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(From top) Kelsey Mathes, Jacqueline Raymond and Amanda McDowall, photographed in New York City by John Emerson.
Theater grads in New York pursue their dreams with grit and creativity, determined to succeed on their own terms
Story by Laura Barlament
On a Saturday morning in August, Kelsey Mathes, BFA ’09, and three other members of the musical theater improv group Big D and the Closers are rehearsing in a small, stuffy room—a typical Manhattan rent-by-the-hour studio space. Musical theater improv is what Mathes does. She also acts professionally, on stage and on screen; writes plays, one of which was produced this spring; studies to become a health coach; works 40 to 50 hours per week at a West Village bar; and runs a theater production company, which she founded late last year with fellow UB theater alumnae Jacqueline Raymond, BFA ’08, and Amanda McDowall, BFA ’10.
For now, though, Mathes is fully immersed in an “invocation”—an improvisational form. “How does the invocation start? ‘I am’?” inquires Frank Spitznagel, the pianist accompanying the group today.
A chorus of voices blurts, “It is, you are, thou art, I am.” “IIIIII am,” Mathes sings dramatically, echoed by teammate William Kean in baritone. “Let’s cut the ‘I am’ segment,” objects Miles Lindahl, another team member. After a few more quick words of discussion, Kean calls out, “Let’s just do it, let’s go!” “Yeah, all right,” says Lindahl. He turns to the reporter in the room: “We need an object, please.” “Ball,” she offers. “Ball? Ball,” echoes around the room.
One second of silence, and then Spitznagel plays two dramatic minor chords.
“It is spherical!” Lindahl declares, followed by two more suspensefully modulating chords.
“It is globular,” Mathes emphasizes. Chord, chord …
“It is the plaything of children,” Kean cries. Chord, chord …
“It is cooovered in muuuud,” intones the final team member, Patrick Reidy.
After a few more rounds of invocation, the pianist begins a jaunty tune, and Lindahl starts singing along: “We’re having a great day … We’re haaaving a great day. … And things look sooo optimistic … We’re haaaving a great day!” Mathes and the others join in for another round, harmonizing as if they were reading off a sheet of music and building to a grand finale of, “We’re haaaaving a great day!”
For young actors in New York City, “having a great day” does not come easily, but Mathes, Raymond and McDowall are improvising their own creative identities and careers with tenacity and commitment. Last fall, the three close friends who met at UB decided they weren’t going to wait around to be cast in their dream roles. Instead, they launched their own theatrical venture: The Radium Girls, a company dedicated to promoting women’s roles and women’s voices.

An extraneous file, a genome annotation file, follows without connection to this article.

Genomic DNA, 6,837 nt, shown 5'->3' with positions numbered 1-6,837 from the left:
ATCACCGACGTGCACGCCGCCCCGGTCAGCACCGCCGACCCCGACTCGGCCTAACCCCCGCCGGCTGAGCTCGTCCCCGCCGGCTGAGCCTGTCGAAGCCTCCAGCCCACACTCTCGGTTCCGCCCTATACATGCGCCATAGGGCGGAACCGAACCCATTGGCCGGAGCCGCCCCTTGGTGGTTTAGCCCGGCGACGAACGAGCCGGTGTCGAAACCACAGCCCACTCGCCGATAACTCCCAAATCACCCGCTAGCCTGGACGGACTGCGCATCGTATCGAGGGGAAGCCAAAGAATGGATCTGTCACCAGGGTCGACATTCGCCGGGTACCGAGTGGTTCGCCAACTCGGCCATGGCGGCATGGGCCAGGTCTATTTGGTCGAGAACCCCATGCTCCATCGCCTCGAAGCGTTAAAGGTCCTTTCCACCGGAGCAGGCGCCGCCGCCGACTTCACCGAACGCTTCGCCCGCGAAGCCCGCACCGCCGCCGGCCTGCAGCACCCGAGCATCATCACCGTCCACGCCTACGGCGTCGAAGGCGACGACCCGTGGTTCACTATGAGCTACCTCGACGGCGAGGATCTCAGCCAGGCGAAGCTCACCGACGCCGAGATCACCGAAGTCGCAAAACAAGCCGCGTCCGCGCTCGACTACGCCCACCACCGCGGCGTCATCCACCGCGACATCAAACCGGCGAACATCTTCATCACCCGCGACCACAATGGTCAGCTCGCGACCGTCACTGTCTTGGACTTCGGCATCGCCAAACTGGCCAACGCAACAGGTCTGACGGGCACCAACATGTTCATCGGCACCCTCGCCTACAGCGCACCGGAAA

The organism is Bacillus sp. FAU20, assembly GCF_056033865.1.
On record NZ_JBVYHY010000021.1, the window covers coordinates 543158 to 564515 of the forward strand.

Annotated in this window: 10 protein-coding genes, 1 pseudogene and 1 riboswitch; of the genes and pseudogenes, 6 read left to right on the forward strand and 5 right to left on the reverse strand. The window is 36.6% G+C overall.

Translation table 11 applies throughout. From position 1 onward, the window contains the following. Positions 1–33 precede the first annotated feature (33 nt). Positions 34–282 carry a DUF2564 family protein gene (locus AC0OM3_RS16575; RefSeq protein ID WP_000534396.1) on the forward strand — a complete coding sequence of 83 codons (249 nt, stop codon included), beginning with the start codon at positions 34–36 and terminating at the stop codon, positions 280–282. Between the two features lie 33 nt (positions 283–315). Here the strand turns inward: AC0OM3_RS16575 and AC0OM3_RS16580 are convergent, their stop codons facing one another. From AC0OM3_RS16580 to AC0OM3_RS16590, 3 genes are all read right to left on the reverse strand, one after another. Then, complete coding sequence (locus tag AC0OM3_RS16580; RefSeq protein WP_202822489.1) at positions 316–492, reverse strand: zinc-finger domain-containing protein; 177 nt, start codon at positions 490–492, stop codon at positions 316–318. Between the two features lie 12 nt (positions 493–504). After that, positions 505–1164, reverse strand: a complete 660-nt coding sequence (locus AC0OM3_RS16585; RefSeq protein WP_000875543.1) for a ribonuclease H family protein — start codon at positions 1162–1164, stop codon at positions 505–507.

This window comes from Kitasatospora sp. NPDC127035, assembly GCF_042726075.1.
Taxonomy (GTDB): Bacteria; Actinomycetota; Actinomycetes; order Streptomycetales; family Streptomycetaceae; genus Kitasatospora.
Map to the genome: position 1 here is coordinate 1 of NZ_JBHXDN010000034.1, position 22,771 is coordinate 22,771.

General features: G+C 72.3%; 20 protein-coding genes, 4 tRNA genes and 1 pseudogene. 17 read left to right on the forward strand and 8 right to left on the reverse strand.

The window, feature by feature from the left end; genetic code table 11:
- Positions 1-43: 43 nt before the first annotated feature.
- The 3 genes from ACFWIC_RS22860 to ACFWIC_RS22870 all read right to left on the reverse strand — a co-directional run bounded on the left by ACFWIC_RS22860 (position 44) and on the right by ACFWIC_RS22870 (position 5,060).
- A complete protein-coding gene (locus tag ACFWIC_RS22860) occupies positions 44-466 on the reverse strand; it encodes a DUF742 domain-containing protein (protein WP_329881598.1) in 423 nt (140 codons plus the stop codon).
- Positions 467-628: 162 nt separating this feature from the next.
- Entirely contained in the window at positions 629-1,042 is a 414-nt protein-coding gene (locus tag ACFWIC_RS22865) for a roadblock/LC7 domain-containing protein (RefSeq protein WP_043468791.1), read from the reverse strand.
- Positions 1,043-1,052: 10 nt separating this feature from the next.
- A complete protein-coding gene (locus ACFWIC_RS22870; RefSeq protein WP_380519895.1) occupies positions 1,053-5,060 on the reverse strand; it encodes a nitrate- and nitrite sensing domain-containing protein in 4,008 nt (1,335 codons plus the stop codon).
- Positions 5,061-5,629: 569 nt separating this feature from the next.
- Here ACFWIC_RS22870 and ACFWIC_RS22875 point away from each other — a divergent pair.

Ever since she can remember, Raymond has wanted to be on stage. She dates her conscious decision to become an actor to age 7, when she performed in the musical “Annie” and cried all the way home after the last show, because she didn’t want it to end. “It’s a strange thing that kind of picks you,” she muses. From her home in Saratoga Springs, she followed her older sister, Monique Raymond Cohen, BA ’05, to UB. There was no question that she would major in theater.
One year later, Mathes arrived at UB from the Rochester suburb of Fairport, where she had fallen under the spell of Midge Marshall, Fairport High School’s beloved drama program director. (Claim to fame: Philip Seymour Hoffmann was a Marshall protégé.) As a high school sophomore, Mathes had seen a touring production of “Rent.” Her face soaked in tears as Mimi and Roger confessed their love, she decided, “I wanna give people that feeling. Not crying,” she clarifies, “but feeling.” A few days later, her father asked what she was planning to do in college. “Theater,” she said. And that decision never changed.
Meanwhile, in Queens, McDowall was following a similar track. The deal was sealed for her when she won admission to one of New York City’s performing arts-focused public high schools, the Frank Sinatra School of the Arts. She, too, came to Buffalo to be a theater major, one year after Mathes.
The three women got to know each other well in the very selective and intimate theater program. Faculty like Maria S. Horne, an internationally known master teacher, became powerful role models for them. “We had kick-ass female professors in our department,” says McDowall.
One of Mathes’ favorite roles at UB was Juliet in a Shakespeare adaptation that she, Raymond and other UB students staged at a UNESCO (United Nations Educational, Scientific and Cultural Organization) theater festival in Romania. Raymond, meanwhile, enjoyed meaty roles like the headstrong Lydia Bennet in a stage version of “Pride and Prejudice.” McDowall ran the annual student review, “From the Wings” (good preparation, it turned out, for running a theater company), and starred in the boundary-breaking play “Tattoo Girl” by contemporary playwright Naomi Iizuka.
The three women worked with enormous dedication, balancing heavy courseloads, rehearsals, work and classes. After graduation, they all moved to New York City—trained, confident and ready for anything.
Scene from The Radium Girls’ recent production of “Five Women Wearing the Same Dress.”
“In school, they told you, ‘You can play every role you want, and that you have the potential to book any role,’” says McDowall one recent day in her Harlem apartment, which she shares with Kevin Zak, BFA ’10, a fellow Buffalo theater alum.
“But I’m at this audition, and there’s 300 of me,” she says. “What do I have to do to make myself stand out of the crowd?”
That, the three women have all found, is the essential challenge of making it as an actor. Talent, training, energy, passion—they simply aren’t enough. Among the reasons they cite for not getting a part are: 1 inch too short; 1 inch too tall; didn’t like the shirt you were wearing; wearing the wrong perfume; hair the wrong color. “I’ve had so many moments where I’ve been sitting in a casting office and been so close,” says Raymond, “but ultimately didn’t get it. It feels tangible yet so far away.
“In school,” she adds, “you learn technique and craft. You watch all of the great performers, and you read all of the great plays. When you get out, you have to learn how to market yourself. You only learn that by jumping in.”
“It’s a business,” Mathes chimes in.